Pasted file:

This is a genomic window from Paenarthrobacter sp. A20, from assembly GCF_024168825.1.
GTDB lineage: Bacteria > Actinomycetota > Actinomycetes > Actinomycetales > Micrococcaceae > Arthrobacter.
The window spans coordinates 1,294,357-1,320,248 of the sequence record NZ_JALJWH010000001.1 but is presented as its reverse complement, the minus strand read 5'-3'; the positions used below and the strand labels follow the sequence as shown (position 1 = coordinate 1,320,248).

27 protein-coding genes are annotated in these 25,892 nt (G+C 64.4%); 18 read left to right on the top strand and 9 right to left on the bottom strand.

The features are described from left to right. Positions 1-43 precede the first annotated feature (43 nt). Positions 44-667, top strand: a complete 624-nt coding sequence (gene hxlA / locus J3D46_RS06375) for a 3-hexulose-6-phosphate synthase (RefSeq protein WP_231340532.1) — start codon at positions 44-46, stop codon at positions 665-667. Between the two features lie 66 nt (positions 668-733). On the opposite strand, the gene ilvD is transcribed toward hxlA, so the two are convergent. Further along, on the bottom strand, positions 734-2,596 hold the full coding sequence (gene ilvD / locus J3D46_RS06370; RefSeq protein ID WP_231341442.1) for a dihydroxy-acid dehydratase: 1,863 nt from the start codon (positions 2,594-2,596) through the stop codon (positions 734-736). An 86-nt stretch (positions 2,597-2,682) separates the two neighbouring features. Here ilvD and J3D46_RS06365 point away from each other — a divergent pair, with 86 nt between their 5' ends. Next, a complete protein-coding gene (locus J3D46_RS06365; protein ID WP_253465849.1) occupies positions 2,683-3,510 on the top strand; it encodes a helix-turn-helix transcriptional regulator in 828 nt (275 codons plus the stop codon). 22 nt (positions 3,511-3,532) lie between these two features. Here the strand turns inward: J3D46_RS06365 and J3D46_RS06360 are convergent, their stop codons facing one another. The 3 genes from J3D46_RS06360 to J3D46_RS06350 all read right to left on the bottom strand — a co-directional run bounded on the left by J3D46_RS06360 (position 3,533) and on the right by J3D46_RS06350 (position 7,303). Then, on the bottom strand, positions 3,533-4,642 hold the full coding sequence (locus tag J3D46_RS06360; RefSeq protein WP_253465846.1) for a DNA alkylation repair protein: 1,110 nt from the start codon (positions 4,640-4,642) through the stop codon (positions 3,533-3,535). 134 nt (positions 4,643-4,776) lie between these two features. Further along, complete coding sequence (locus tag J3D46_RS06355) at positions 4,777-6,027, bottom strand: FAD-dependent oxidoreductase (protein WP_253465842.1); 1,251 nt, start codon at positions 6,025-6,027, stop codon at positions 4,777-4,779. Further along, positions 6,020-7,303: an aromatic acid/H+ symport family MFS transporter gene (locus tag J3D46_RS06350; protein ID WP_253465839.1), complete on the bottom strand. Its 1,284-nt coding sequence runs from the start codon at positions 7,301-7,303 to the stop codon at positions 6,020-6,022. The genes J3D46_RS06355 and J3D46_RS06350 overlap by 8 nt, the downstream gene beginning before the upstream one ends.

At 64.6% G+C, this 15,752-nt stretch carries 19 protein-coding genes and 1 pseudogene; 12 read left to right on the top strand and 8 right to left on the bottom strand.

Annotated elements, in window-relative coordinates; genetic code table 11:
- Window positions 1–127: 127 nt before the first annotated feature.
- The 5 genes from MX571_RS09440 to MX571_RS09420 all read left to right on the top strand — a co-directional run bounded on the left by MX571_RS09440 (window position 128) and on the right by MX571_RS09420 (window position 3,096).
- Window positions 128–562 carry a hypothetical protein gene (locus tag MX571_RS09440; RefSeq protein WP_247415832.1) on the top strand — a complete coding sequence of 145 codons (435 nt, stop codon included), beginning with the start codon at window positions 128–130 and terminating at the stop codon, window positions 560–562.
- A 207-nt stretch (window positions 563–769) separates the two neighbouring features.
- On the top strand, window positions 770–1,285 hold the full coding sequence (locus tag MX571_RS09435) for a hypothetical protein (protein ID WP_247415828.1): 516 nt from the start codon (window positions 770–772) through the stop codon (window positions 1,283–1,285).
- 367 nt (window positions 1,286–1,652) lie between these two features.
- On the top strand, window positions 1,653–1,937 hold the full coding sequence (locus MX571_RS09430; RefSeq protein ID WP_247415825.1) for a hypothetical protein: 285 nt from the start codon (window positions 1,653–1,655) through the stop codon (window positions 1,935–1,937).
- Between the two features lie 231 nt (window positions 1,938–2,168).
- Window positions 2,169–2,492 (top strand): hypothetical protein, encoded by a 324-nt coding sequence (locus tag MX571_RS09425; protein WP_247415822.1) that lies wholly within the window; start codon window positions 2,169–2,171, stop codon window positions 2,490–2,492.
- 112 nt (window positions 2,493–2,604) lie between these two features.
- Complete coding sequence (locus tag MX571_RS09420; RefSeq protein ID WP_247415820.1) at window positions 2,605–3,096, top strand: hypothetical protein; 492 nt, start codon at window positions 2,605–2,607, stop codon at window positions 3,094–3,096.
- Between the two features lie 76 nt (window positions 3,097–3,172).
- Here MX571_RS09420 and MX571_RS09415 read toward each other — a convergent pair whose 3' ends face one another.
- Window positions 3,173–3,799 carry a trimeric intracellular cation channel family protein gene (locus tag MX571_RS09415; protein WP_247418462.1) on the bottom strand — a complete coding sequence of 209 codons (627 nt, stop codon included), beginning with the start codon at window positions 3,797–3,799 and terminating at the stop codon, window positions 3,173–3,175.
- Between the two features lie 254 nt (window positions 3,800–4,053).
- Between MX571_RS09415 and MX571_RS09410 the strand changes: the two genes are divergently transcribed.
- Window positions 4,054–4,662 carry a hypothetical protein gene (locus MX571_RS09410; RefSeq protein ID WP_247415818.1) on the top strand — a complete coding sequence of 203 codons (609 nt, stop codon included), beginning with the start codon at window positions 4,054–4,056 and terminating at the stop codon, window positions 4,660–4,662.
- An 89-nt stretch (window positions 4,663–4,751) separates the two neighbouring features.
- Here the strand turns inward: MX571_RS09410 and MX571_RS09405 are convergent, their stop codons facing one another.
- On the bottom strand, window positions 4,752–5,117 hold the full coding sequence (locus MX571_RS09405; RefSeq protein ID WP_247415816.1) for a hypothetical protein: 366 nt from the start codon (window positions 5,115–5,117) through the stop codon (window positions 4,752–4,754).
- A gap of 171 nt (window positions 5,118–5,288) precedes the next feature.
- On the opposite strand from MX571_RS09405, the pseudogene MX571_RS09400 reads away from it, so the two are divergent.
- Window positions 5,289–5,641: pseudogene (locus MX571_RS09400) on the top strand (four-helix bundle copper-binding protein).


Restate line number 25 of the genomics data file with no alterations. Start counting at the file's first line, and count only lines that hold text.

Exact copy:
- An 89-nt stretch (window positions 4,663–4,751) separates the two neighbouring features.